Tabir Pysanky



In 2009 I taught pysankarstvo at the UCARE/Priyateli Ditey summer camp in Kolochava, Zakarpattya.  The kids were quite enthusiastic, as were the student volunteers and adult staff.  We made lots and lots of pysanky, all on brown eggs, as those are the only sort that chickens lay in that region of the Carpathian mountains. (Photos here.)

Since we were concentrating on learning basic techniques, I decided to make only tricolor pysanky: eggshell beige, red and black.  I brought my own dyes, paper towels and wax from home (we had been unable to make pysanky in 2008 because I could not find beeswax in the summertime in Kolochava or Lviv), and we used Ukrainian made pysachky and candles.  I’d had handouts printed out in Lviv, and brought copies of Vira Manko’s books for everyone to use as resource materials.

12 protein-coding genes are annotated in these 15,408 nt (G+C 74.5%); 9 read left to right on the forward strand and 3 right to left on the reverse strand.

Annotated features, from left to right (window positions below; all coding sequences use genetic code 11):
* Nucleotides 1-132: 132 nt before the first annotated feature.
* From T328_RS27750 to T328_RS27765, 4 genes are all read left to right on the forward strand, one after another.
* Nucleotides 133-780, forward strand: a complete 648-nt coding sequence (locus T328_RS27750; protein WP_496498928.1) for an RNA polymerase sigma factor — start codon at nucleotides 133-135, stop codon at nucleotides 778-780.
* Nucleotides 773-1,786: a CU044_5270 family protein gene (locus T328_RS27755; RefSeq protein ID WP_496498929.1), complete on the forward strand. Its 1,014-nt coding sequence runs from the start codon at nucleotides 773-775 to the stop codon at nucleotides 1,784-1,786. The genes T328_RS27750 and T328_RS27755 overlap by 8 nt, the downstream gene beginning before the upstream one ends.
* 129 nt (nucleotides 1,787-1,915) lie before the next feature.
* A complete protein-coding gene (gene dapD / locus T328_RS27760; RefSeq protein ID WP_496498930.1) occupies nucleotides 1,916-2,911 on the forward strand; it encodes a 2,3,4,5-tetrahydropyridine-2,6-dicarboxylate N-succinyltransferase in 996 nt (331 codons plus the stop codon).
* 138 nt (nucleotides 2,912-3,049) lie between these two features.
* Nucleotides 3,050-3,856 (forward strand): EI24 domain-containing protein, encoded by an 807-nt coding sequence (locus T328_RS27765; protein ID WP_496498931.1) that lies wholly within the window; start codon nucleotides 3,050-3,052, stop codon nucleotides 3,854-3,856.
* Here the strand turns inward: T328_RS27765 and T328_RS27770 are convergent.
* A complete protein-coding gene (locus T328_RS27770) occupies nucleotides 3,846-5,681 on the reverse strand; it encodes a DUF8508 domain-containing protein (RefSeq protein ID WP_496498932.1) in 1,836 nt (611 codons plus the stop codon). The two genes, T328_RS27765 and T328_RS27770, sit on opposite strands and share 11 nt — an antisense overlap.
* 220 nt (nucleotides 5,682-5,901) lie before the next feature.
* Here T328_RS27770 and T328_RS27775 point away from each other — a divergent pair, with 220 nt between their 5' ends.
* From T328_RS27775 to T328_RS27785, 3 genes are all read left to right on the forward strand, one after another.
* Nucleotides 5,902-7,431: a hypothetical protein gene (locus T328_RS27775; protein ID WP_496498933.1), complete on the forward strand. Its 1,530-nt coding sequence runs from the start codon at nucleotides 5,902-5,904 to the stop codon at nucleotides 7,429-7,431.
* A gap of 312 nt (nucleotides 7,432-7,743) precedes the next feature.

SOme of my students copied designs out of the books, but most created their own designs using ancient traditional motifs (berehynia, sun, water and sky motifs) that we’d discussed in class.  They all came out gorgeous (although, unfortunately, some did break).  (Note, the svarha, or swastika, is an ancient solar symbol.  It represents the movement of the sun through the sky.)

The gorgeous red color on these eggs comes from mixing together one packet each of UGS scarlet and red dye.  This produces a deep, rich red that is neither too orange nor too dark.

Brown Egg Pysanky

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